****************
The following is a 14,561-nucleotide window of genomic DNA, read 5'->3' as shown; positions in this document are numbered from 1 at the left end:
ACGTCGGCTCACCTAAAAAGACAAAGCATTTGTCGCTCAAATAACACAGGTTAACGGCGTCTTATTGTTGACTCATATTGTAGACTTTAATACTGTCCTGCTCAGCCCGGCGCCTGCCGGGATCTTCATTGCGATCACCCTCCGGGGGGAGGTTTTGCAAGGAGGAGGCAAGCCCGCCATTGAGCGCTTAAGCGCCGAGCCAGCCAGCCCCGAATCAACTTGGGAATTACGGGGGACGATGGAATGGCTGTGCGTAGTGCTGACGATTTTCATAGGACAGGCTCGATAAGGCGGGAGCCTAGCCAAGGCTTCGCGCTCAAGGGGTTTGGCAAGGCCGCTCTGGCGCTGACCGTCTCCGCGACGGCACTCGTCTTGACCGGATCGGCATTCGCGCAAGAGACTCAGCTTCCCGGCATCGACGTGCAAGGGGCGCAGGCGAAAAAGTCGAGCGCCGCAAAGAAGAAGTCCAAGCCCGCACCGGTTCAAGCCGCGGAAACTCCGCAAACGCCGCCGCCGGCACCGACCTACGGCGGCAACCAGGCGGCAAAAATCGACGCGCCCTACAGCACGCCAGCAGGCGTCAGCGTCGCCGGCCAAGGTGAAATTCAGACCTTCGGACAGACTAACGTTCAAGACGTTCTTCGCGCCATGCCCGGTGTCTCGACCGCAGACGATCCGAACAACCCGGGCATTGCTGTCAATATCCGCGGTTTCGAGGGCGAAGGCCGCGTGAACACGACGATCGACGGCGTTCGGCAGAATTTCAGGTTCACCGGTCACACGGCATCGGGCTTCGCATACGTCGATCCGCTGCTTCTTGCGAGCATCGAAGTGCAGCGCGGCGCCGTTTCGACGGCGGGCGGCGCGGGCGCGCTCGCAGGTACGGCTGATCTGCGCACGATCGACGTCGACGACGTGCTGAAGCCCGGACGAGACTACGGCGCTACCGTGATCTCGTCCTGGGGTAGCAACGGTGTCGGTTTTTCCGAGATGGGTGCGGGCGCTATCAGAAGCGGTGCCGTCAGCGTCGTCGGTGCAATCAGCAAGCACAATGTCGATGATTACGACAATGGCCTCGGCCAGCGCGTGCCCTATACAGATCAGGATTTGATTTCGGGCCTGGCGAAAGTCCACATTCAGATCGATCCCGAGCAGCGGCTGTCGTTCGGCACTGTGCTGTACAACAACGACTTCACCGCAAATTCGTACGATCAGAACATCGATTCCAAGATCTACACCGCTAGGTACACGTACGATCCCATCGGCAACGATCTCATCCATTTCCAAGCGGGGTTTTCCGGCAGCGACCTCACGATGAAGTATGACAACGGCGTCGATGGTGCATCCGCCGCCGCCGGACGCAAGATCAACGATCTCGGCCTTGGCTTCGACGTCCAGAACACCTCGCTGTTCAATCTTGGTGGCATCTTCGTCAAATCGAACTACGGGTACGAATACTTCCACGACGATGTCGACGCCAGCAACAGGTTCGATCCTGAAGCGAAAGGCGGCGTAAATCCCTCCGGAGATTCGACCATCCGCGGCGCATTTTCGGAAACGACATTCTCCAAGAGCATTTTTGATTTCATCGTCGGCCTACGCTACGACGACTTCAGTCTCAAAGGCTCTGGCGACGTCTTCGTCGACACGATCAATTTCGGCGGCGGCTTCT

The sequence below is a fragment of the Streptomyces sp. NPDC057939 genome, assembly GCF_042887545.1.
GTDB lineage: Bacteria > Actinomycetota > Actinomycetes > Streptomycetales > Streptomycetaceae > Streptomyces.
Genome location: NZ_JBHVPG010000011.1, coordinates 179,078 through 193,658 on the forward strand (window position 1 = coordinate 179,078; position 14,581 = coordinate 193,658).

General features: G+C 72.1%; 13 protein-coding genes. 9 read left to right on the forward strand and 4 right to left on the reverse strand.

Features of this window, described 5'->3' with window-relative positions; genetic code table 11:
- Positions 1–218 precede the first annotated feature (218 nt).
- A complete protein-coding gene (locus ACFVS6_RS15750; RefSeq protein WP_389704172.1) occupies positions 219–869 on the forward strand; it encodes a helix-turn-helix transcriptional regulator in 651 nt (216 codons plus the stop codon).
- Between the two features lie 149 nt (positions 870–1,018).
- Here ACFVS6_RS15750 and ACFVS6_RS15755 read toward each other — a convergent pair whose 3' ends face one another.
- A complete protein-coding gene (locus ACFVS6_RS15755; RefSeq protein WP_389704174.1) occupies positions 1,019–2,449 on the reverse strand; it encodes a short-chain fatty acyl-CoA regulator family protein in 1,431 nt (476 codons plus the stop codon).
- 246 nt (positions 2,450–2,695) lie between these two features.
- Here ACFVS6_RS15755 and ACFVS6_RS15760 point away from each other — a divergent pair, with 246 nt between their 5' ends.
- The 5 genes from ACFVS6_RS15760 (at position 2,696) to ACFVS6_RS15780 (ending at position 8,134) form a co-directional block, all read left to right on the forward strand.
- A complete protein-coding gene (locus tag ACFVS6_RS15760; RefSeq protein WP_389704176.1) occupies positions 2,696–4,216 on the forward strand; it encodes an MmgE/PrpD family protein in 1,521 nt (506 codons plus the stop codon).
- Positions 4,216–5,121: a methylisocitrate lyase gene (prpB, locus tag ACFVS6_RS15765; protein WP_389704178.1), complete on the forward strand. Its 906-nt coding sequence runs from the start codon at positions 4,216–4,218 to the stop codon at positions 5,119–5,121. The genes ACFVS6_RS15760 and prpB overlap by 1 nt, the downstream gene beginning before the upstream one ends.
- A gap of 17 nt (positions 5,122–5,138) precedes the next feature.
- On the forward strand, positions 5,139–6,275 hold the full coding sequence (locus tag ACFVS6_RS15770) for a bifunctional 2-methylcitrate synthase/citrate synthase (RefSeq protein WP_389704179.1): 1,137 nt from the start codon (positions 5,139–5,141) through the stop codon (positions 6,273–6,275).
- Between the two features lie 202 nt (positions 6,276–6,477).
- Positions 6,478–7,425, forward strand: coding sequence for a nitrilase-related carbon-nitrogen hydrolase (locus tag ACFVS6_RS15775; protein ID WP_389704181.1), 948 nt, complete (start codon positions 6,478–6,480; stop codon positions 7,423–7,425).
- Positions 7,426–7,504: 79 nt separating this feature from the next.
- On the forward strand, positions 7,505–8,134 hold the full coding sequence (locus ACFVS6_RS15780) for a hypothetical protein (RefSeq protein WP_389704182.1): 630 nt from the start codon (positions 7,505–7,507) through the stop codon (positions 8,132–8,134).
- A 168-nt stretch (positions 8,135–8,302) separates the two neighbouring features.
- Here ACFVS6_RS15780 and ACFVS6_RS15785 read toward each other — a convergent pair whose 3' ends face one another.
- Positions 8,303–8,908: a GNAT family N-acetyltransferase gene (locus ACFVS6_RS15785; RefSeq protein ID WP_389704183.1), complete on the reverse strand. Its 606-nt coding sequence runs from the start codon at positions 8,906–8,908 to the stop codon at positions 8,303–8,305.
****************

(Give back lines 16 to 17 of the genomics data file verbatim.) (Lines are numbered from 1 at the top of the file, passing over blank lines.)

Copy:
- A complete protein-coding gene (locus tag ACFVS6_RS15760; RefSeq protein WP_389704176.1) occupies positions 2,696–4,216 on the forward strand; it encodes an MmgE/PrpD family protein in 1,521 nt (506 codons plus the stop codon).
- Positions 4,216–5,121: a methylisocitrate lyase gene (prpB, locus tag ACFVS6_RS15765; protein WP_389704178.1), complete on the forward strand. Its 906-nt coding sequence runs from the start codon at positions 4,216–4,218 to the stop codon at positions 5,119–5,121. The genes ACFVS6_RS15760 and prpB overlap by 1 nt, the downstream gene beginning before the upstream one ends.